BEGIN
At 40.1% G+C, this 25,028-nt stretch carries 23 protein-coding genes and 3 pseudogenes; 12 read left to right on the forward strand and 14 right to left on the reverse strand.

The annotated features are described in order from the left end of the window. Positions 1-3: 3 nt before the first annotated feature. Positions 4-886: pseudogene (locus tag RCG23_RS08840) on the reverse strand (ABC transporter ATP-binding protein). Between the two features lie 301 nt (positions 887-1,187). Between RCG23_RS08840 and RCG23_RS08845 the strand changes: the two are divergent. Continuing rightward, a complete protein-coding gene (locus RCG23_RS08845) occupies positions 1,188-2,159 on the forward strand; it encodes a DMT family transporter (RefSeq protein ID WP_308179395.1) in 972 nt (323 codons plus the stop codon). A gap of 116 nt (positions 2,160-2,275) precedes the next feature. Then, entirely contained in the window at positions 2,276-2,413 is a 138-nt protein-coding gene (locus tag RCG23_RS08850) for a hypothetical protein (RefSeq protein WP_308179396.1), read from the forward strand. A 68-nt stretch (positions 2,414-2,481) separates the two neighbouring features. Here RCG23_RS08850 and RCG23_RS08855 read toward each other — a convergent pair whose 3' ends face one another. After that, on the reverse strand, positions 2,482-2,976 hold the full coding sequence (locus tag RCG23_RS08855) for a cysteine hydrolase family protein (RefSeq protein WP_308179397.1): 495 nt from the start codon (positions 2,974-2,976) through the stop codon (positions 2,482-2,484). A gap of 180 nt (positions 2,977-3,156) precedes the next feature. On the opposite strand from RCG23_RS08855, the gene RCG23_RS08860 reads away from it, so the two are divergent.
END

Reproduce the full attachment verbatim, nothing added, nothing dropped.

At 40.1% G+C, this 25,028-nt stretch carries 23 protein-coding genes and 3 pseudogenes; 12 read left to right on the forward strand and 14 right to left on the reverse strand.

The annotated features are described in order from the left end of the window. Positions 1-3: 3 nt before the first annotated feature. Positions 4-886: pseudogene (locus tag RCG23_RS08840) on the reverse strand (ABC transporter ATP-binding protein). Between the two features lie 301 nt (positions 887-1,187). Between RCG23_RS08840 and RCG23_RS08845 the strand changes: the two are divergent. Continuing rightward, a complete protein-coding gene (locus RCG23_RS08845) occupies positions 1,188-2,159 on the forward strand; it encodes a DMT family transporter (RefSeq protein ID WP_308179395.1) in 972 nt (323 codons plus the stop codon). A gap of 116 nt (positions 2,160-2,275) precedes the next feature. Then, entirely contained in the window at positions 2,276-2,413 is a 138-nt protein-coding gene (locus tag RCG23_RS08850) for a hypothetical protein (RefSeq protein WP_308179396.1), read from the forward strand. A 68-nt stretch (positions 2,414-2,481) separates the two neighbouring features. Here RCG23_RS08850 and RCG23_RS08855 read toward each other — a convergent pair whose 3' ends face one another. After that, on the reverse strand, positions 2,482-2,976 hold the full coding sequence (locus tag RCG23_RS08855) for a cysteine hydrolase family protein (RefSeq protein WP_308179397.1): 495 nt from the start codon (positions 2,974-2,976) through the stop codon (positions 2,482-2,484). A gap of 180 nt (positions 2,977-3,156) precedes the next feature. On the opposite strand from RCG23_RS08855, the gene RCG23_RS08860 reads away from it, so the two are divergent.